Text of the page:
Ali Eniss, The New Mosque, Modern print from a glass negative, mahJ (l.) – Paul Zepdji, Salonician Jew, Albumen test mahJ (dr.)

For some, the memory of vacations in Greece is not very far away. But for everyone, the possibility of returning there immediately is open to us. The Museum of Art and History of Judaism (MahJ) is devoting an exhibition to Salonika – today called Thessaloniki – the port city on the Aegean Sea, 300 kilometers north of Athens, which was long nicknamed the “Jerusalem of the Balkans”.

A cosmopolitan city, like other major ports in the Levant, Salonika – Greek Thessalonica under the Ottoman Empire – was for a long time a Jewish city where traders of all faiths closed on Saturdays and during Jewish holidays. In 1492, following the expulsion of Jews from Spain, the first refugees came to settle in the city. At the end of the 20th century, there were nearly 000.

Ali Eniss, Landing stage facing Place de l’Olympe, Modern print from a glass negative, mahJ

At the beginning of the 120th century, Salonika was a multi-ethnic city: it had around 000 inhabitants, including 80 Jews, 000 Turks and 15 Greeks, 000 Bulgarians and 15 Westerners. After the First World War and the end of the Ottoman Empire, Salonika was integrated into the Greek state.

Thanks to the donation from Pierre de Gigord, a great collector devoted to the history of the Ottoman Empire, the MahJ is able to revive a vanished world, that of Salonika, over a period from 1870 to 1920.

Pascal Sebah, Jewish woman in studio, 1875, Print on albumen paper, mahJ

“The great fire of August 1917 represented an authentic trauma for the Jews who saw their historic neighborhoods, the communal archives and more than thirty synagogues swept away by the flames,” recalls the MahJ, whose exhibition (150 photos) occupies the space located in the basement of the museum. A magnificent book signed Catherine Pinguer, published by CNRS éditions, accompanies this historical retrospective soberly entitled Salonika, 1870-1920.

Exhibition “Salonika, 1870-1920”
Museum of Art and History of Judaism (MahJ)
71, rue du Temple, 75004 Paris
Tuesday to Sunday from 10 a.m. to 18 p.m.
Closed on Mondays
Tel: 01 53 01 86 53

Ali Eniss, Children walking along the walls, Modern print from a celluloid negative, mahJ

Text: Axel G.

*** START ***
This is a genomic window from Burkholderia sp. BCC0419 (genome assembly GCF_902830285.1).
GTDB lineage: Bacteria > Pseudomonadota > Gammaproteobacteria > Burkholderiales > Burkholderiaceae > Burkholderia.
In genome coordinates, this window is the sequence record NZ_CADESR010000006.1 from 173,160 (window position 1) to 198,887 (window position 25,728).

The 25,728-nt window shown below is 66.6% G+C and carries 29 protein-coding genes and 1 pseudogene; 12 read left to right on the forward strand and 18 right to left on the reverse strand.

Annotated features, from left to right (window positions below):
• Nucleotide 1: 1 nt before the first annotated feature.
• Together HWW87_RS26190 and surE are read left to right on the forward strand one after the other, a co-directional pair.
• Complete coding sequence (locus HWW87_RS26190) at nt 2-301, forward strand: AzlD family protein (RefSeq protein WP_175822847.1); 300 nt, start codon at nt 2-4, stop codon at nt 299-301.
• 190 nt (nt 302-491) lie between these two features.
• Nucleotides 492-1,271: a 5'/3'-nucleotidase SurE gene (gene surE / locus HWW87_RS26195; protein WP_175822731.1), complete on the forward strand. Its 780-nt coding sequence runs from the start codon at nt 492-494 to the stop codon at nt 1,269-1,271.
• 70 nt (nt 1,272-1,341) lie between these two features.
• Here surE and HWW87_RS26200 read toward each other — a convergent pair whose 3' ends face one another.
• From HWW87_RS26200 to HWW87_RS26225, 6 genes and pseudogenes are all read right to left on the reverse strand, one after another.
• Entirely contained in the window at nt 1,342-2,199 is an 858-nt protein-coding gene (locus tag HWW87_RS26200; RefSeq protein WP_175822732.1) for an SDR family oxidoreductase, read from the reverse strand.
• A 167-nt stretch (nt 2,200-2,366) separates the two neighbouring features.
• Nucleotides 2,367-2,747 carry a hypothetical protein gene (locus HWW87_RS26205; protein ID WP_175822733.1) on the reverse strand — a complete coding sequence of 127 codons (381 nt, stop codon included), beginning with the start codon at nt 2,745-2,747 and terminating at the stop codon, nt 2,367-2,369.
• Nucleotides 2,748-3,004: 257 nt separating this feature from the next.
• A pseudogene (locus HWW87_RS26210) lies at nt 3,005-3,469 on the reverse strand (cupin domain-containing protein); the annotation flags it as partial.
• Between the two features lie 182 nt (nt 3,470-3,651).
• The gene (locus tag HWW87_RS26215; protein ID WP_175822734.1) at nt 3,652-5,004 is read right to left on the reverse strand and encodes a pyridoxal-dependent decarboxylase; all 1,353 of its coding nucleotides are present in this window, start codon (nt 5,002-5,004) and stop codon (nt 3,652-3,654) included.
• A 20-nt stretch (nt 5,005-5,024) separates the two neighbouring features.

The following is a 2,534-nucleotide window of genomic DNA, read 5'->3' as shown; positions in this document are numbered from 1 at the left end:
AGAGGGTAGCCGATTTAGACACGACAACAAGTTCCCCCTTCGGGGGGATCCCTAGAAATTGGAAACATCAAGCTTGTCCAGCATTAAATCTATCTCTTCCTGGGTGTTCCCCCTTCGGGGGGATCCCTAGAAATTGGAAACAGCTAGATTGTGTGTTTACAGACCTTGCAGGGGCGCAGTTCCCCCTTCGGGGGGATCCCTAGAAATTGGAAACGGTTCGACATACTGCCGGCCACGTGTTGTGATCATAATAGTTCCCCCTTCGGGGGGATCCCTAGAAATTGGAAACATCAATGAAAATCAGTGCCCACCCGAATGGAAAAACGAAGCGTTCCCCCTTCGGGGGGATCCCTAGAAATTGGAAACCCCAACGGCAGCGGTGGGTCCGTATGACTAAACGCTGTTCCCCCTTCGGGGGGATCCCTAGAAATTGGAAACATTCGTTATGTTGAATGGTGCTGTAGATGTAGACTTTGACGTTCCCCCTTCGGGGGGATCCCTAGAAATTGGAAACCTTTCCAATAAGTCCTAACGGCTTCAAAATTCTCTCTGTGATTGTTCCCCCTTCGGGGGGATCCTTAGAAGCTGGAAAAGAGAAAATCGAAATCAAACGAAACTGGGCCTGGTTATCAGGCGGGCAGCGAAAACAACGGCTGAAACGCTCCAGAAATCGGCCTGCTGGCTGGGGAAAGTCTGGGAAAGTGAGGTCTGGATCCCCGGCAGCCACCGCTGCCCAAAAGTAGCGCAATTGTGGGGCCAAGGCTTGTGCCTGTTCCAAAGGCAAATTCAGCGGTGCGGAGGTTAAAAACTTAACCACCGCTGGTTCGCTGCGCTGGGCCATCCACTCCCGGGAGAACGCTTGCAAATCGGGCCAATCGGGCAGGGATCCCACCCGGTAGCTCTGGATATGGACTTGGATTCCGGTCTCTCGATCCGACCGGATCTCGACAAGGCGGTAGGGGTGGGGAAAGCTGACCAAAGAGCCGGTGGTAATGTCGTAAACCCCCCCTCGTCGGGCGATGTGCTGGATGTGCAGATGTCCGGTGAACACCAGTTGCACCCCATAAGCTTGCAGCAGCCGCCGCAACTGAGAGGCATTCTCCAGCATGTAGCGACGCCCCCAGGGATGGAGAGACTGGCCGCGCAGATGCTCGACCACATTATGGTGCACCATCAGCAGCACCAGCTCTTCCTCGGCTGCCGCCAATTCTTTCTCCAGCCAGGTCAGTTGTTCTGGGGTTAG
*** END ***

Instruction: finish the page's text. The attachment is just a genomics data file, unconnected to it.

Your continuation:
28.09.23

THERE ARE LOTS OF MUSEUMS HERE

Annie Ernaux, the literature of reality at the MEP

Annie Ernaux, the literature of reality at the MEP

The 2022 Nobel Prize-winning writer has been interested in photography for a long time, notably in the text “the use of photography”, a four-handed story published in 2006. At the European House of Photography, on the banks of the Seine , the exhibition Exteriors - Annie Ernaux & Photography flourishes until May 26, 2024.

The Weegee enigma, extreme photographer

The Weegee enigma, extreme photographer

American photojournalist from the 1930s and 50s, famous for his black and white photos of nightlife in New York, Weegee takes this nickname as a nod to the spirit board, the Ouija board. Because he proclaims himself a “psychic photographer” with the 3rd eye.

Joann Sfar featured at MAHJ

Joann Sfar featured at MAHJ

Who doesn’t know the comic strip “The Rabbi’s Cat”? Its creator, Joann Sfar, was born in Nice in 1971. In this retrospective at the Museum of Art and History of Judaism in the heart of the Marais, the first of its kind, we will see many original plates presented in images by the famous cat .

July 14: where to see the Olympic flame in le Marais

July 14: where to see the Olympic flame in le Marais

Twelve days before the opening ceremony of the 2024 Olympic Games, the Olympic flame will cross Paris up and down for two days, not forgetting any district, on July 14 and 15. She will arrive in le Marais on July 14 in the afternoon from around 16 p.m. and until 16:46 p.m. sharp.

Oysters and fish: P'tit Mousse knows his job

Oysters and fish: P'tit Mousse knows his job

Why bother going to Wepler or La Coupole, when there is P'tit Mousse? Both an oyster bar and a fish restaurant, this address on Rue Rambuteau advantageously replaces the Parisian brasseries on Place Clichy and Boulevard Montparnasse.

Breton house, Brittany rue de Rivoli

Breton house, Brittany rue de Rivoli

A stone's throw from the Saint-Paul metro station and a stone's throw from the BHV, a little piece of Brittany has just been established. At the helm of this new ship, chef France. Originally from Finistère, she has been making crepes for over 20 years, so after experiencing the takeaway kiosk – Food Breizh on the banks of the Seine…

WHAAAAAAAT?!

 

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